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ST. LOUIS (KTVI) – Charlie Sheen is HIV-positive.  That word came in a nationally televised interview Tuesday morning.

The troubled actor apparently made that announcement not because he wanted to, but because he had to.

He says he was being blackmailed and had already paid $1 million to keep his diagnosis a secret.

Sheen said he hopes coming forward will help remove some of the stigma of the disease, but some in the St. Louis HIV/AIDS community fear it will have the opposite effect, because of the blackmail aspect.

‘The fact that he has now disclosed (his HIV status) is a very good thing,’ said Cheryl Oliver, Executive Director of St. Louis Effort for AIDS. ‘Unfortunately the announcement this morning was really about the stigma, the fear and the stigma associated with this disease.’

Aaron Laxton, a St. Louisan who is HIV-positive also worries Sheen`s announcement could make the stigma worse instead of better, but he thinks there is value in rekindling the conversation.

‘Hey look, this is a celebrity and he is using his platform to bring out information about HIV,’ Laxton said. ‘We are having this interview because he disclosed his status and there are thousands of interviews happening all over the world because Charlie wanted to disclose his status, and that`s a good thing,’ he said.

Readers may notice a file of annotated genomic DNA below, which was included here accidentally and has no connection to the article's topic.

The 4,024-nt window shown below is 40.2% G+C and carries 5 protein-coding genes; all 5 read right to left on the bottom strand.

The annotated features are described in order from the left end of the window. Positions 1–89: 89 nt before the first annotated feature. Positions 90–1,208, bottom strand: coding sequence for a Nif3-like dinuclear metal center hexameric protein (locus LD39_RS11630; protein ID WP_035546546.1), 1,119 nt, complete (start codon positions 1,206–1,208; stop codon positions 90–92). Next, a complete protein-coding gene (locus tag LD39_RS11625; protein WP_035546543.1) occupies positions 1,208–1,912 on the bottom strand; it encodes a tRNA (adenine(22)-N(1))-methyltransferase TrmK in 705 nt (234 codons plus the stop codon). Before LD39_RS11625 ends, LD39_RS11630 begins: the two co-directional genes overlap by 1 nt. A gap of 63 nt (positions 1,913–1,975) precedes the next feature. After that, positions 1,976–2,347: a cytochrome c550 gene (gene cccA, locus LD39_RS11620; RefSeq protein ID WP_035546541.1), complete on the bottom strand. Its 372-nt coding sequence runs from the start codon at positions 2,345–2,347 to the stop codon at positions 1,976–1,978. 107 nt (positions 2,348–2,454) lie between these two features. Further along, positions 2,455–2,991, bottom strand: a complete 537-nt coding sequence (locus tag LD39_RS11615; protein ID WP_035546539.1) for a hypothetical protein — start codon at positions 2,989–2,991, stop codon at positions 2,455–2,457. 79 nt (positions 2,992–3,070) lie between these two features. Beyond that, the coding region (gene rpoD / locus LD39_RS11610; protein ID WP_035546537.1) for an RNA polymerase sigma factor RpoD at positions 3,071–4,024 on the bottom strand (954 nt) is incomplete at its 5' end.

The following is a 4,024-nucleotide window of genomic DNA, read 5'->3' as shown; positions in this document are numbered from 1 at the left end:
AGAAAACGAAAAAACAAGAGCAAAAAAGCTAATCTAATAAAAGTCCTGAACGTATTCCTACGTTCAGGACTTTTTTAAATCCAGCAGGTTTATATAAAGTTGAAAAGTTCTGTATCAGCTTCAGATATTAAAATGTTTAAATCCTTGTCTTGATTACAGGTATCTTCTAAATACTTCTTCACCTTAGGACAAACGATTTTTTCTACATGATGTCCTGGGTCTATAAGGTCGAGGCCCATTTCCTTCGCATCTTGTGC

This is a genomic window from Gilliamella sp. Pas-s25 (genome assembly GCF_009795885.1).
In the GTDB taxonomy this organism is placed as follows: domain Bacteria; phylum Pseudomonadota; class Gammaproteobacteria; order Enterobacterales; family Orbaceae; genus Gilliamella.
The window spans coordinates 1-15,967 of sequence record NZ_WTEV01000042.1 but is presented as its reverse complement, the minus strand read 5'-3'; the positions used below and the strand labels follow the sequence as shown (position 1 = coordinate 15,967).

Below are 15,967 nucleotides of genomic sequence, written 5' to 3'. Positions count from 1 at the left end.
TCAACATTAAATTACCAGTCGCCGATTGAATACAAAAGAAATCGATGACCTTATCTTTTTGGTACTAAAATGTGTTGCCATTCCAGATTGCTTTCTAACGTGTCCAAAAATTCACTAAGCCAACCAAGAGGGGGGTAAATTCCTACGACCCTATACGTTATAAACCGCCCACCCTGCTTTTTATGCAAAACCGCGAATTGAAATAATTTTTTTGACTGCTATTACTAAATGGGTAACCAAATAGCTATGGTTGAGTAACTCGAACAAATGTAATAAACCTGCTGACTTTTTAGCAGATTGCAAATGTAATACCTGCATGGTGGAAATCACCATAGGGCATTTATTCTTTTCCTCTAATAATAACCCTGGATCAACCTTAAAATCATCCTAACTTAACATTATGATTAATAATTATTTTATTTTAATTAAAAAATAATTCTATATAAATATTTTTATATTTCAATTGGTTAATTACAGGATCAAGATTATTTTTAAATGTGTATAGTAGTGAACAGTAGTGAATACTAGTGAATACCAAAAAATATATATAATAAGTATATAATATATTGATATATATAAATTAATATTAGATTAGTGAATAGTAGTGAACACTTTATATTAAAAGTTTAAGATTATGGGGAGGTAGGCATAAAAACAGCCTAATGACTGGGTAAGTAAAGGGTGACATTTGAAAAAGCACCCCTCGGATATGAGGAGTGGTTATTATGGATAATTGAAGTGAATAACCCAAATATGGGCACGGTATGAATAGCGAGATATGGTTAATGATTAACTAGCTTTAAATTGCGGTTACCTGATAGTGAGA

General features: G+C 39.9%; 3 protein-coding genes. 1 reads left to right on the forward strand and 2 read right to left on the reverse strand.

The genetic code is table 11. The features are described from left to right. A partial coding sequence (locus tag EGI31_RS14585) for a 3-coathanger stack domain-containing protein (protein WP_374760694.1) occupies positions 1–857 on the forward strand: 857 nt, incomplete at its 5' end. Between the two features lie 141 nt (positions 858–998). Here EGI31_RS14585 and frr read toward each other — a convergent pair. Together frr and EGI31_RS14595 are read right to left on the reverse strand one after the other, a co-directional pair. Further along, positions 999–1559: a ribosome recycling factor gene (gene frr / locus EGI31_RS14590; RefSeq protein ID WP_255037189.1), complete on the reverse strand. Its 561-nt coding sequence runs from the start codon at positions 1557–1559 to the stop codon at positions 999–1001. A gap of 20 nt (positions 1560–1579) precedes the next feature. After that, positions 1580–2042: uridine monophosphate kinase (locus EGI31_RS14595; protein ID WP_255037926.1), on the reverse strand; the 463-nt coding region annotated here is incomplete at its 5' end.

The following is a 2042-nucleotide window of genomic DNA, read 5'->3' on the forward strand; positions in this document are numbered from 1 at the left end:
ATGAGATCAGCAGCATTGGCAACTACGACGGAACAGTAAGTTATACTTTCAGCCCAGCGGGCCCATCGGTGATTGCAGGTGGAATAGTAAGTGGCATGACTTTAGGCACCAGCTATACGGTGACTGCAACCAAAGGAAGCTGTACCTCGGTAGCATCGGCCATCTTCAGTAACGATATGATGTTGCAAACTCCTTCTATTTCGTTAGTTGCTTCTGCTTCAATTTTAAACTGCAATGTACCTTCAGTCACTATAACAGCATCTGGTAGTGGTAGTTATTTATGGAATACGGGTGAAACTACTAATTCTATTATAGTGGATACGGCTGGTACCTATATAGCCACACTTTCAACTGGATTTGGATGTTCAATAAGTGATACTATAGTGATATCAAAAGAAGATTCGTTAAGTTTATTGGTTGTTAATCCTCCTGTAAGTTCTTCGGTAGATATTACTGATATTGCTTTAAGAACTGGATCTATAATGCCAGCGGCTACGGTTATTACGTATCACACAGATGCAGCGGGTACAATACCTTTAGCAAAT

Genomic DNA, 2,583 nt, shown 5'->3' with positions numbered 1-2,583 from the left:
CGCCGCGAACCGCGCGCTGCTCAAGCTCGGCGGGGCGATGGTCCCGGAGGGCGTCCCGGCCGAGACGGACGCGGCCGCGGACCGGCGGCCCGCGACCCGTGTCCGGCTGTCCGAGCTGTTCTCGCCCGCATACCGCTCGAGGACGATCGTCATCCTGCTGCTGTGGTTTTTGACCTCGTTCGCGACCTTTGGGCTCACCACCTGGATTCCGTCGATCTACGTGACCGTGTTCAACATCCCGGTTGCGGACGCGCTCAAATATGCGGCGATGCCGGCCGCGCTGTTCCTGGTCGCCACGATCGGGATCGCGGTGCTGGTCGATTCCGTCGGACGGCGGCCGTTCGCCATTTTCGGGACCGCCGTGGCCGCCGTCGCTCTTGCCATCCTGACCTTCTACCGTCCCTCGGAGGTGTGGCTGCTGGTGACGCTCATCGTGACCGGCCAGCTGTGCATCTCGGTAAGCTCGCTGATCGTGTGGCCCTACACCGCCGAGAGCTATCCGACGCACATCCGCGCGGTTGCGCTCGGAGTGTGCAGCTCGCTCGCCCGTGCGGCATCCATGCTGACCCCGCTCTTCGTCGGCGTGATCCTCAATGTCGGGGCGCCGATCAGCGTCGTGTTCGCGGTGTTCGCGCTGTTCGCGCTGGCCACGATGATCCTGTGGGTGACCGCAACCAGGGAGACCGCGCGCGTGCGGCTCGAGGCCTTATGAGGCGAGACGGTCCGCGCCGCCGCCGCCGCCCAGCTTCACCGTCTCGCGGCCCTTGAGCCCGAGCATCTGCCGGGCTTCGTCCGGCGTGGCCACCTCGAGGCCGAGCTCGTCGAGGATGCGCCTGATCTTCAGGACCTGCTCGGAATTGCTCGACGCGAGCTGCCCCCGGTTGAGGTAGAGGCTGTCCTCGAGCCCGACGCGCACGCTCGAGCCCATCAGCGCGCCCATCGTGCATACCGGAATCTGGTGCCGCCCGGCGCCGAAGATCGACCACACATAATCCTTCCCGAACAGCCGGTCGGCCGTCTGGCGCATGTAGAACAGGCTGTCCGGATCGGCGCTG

Laxton and Oliver are hoping the Sheen announcement will at least bring attention to tremendous advances being made in the fight against HIV/AIDS, including the little known drug called Truvada, which is taken as protection by people who do not have HIV but may be at risk of getting it.

‘We have seen something that is over 90% effective, a one pill once a day that prevents HIV,’ said Dr. Rupa Patel, an infectious disease specialist at the Washington University School of Medicine, which now has a program called PrEP, which stands for Pre-Exposure Prophylaxis.  It is offered through the school`s Infectious Disease Clinic and it offers patients Truvada.

‘I think it`s a game changer for having a public health impact,’ Patel said.

In Missouri, there are roughly 6000 cases of HIV/AIDS. About 90% of them are in St. Louis City and St. Louis County.

That puts Missouri about 1% above the national average.

Most of the new infections are among young men, particularly African-Americans, between the ages of 13 and to 24.